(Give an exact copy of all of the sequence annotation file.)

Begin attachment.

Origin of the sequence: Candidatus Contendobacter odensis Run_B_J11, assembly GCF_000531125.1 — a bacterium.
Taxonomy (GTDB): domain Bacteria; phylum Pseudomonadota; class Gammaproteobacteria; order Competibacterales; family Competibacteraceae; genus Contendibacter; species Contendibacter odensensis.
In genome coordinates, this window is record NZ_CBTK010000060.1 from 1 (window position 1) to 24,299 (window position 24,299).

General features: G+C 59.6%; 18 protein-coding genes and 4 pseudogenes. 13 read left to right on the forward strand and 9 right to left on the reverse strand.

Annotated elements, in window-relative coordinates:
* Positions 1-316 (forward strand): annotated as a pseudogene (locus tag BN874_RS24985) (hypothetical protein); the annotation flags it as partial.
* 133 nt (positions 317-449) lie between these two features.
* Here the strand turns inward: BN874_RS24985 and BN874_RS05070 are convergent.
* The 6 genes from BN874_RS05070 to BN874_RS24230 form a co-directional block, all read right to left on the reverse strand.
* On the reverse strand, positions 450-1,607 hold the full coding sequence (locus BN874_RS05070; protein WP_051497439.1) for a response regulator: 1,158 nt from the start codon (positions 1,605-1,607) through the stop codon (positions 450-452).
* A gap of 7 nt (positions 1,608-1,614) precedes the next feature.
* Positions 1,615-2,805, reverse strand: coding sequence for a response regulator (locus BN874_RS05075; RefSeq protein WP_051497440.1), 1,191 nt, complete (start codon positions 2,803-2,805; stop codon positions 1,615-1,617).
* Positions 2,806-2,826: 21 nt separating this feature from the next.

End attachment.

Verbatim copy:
Origin of the sequence: Candidatus Contendobacter odensis Run_B_J11, assembly GCF_000531125.1 — a bacterium.
Taxonomy (GTDB): domain Bacteria; phylum Pseudomonadota; class Gammaproteobacteria; order Competibacterales; family Competibacteraceae; genus Contendibacter; species Contendibacter odensensis.
In genome coordinates, this window is record NZ_CBTK010000060.1 from 1 (window position 1) to 24,299 (window position 24,299).

General features: G+C 59.6%; 18 protein-coding genes and 4 pseudogenes. 13 read left to right on the forward strand and 9 right to left on the reverse strand.

Annotated elements, in window-relative coordinates:
* Positions 1-316 (forward strand): annotated as a pseudogene (locus tag BN874_RS24985) (hypothetical protein); the annotation flags it as partial.
* 133 nt (positions 317-449) lie between these two features.
* Here the strand turns inward: BN874_RS24985 and BN874_RS05070 are convergent.
* The 6 genes from BN874_RS05070 to BN874_RS24230 form a co-directional block, all read right to left on the reverse strand.
* On the reverse strand, positions 450-1,607 hold the full coding sequence (locus BN874_RS05070; protein WP_051497439.1) for a response regulator: 1,158 nt from the start codon (positions 1,605-1,607) through the stop codon (positions 450-452).
* A gap of 7 nt (positions 1,608-1,614) precedes the next feature.
* Positions 1,615-2,805, reverse strand: coding sequence for a response regulator (locus BN874_RS05075; RefSeq protein WP_051497440.1), 1,191 nt, complete (start codon positions 2,803-2,805; stop codon positions 1,615-1,617).
* Positions 2,806-2,826: 21 nt separating this feature from the next.